Encryption is another hallmark of RTMP, as RTMP encrypted (RTMPE) protects packets on an individual basis (more on this later). Some HTTP-based solutions are beginning to address integrated DRM, but the majority of HTTP delivery cannot support encryption at a packet level.
The two downsides of RTMP versus RTSP or HTTP are the need to download a plug-in, in the form of the Flash Player plug-in for popular web browsers, and the fact that most RTMP content is sent via the “nonstandard” Port 1935 rather than via the always-open Port 80, which is used for HTTP traffic.
Blurring the lines between HTTP and RTMP, however, is the tunneling feature in RTMP (called RTMPT), which allows RTMP to be encapsulated within HTTP requests. This allows RTMP to traverse firewalls by appearing to be HTTP traffic on Port 80.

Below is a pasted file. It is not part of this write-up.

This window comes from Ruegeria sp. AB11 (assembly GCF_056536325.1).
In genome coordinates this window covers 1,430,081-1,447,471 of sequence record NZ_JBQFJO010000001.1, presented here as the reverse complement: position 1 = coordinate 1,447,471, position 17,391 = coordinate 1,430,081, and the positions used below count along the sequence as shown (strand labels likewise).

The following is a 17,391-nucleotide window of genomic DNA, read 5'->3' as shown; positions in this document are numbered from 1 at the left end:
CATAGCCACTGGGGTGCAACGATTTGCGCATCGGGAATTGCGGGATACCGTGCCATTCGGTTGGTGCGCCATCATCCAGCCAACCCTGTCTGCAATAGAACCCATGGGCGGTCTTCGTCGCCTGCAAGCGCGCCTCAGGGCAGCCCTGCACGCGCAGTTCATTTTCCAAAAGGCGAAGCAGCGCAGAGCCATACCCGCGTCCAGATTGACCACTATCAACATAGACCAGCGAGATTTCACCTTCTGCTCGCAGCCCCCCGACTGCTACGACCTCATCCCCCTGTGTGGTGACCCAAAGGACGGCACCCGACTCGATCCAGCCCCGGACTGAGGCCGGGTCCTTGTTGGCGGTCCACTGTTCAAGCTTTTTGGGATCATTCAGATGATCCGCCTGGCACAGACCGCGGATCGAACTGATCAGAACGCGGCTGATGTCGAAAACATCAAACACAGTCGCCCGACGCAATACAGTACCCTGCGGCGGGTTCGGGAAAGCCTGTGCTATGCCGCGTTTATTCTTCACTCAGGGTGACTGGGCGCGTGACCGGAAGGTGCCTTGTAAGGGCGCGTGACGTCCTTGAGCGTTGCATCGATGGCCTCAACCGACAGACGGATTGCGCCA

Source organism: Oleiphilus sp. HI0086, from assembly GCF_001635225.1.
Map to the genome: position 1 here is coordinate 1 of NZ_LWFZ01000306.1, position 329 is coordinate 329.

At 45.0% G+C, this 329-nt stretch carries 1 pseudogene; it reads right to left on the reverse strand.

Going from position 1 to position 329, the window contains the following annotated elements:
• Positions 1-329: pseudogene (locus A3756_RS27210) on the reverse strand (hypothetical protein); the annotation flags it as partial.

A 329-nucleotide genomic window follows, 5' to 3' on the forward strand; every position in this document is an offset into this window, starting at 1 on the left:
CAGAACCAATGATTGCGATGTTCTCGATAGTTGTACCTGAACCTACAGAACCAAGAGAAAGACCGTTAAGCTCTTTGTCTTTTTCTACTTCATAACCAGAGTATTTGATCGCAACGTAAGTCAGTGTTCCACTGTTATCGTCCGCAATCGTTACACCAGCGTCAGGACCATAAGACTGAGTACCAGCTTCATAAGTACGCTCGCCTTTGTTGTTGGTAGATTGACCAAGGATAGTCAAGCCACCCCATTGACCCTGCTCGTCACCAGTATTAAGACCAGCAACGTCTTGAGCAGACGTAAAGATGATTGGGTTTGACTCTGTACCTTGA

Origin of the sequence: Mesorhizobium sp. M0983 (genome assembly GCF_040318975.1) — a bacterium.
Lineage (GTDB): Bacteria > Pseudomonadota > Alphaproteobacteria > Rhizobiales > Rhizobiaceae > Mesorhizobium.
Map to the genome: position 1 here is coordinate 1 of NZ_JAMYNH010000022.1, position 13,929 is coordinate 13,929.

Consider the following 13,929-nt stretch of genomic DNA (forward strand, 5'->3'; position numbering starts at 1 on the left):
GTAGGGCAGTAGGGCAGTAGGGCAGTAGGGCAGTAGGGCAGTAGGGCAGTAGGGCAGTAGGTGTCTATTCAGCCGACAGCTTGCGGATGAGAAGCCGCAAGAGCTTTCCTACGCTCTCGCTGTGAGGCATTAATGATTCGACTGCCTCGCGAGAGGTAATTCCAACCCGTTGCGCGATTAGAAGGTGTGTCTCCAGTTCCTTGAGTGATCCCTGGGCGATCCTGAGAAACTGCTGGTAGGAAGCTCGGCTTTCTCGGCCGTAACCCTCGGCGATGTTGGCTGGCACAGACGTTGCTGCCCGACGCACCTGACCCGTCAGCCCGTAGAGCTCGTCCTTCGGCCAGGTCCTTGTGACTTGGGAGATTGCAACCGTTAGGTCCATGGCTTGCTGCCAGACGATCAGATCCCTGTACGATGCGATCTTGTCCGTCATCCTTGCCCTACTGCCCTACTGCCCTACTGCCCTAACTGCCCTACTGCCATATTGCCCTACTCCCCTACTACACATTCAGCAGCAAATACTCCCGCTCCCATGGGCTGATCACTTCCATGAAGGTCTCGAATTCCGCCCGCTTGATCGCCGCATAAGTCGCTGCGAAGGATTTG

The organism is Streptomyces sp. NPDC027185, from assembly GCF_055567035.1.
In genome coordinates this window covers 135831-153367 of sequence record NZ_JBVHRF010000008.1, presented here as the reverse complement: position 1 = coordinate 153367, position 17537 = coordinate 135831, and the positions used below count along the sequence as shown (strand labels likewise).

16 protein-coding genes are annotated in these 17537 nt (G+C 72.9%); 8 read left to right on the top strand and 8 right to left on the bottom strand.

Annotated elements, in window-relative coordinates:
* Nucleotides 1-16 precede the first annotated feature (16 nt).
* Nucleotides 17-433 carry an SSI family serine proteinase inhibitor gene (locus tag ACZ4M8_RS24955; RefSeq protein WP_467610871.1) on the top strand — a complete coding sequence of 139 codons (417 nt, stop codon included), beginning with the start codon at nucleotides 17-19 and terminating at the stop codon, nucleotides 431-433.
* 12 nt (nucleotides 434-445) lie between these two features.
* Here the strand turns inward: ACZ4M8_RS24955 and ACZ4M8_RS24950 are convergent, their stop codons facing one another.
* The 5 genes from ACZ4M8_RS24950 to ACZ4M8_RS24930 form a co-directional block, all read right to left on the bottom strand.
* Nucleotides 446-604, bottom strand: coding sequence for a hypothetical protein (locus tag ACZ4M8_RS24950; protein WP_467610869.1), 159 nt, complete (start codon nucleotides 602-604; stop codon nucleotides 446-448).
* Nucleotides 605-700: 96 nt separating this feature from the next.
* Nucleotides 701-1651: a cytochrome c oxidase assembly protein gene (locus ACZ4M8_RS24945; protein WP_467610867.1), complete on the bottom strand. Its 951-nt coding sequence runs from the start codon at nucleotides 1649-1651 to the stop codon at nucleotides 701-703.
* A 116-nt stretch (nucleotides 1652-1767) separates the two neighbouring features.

What About MPEG DASH?
At first blush, one might think that choosing RTSP or RTMP would be the obvious choice for any streaming media application; it’s like choosing a race car to run races rather than choosing a truck. But, as it so often happens in real life, what seems obvious isn’t necessarily so.
The big objection to using RTSP or RTMP instead of HTTP is that RTSP and RTMP require a near-continuous link between the sending server and the viewer. In contrast, HTTP servers can cache content and then move it into place on web-based caches for delivery as needed. The viewer may not see a difference, but the person who has to pay for bandwidth will notice that the HTTP model uses less of this resource and, thus, costs less to support.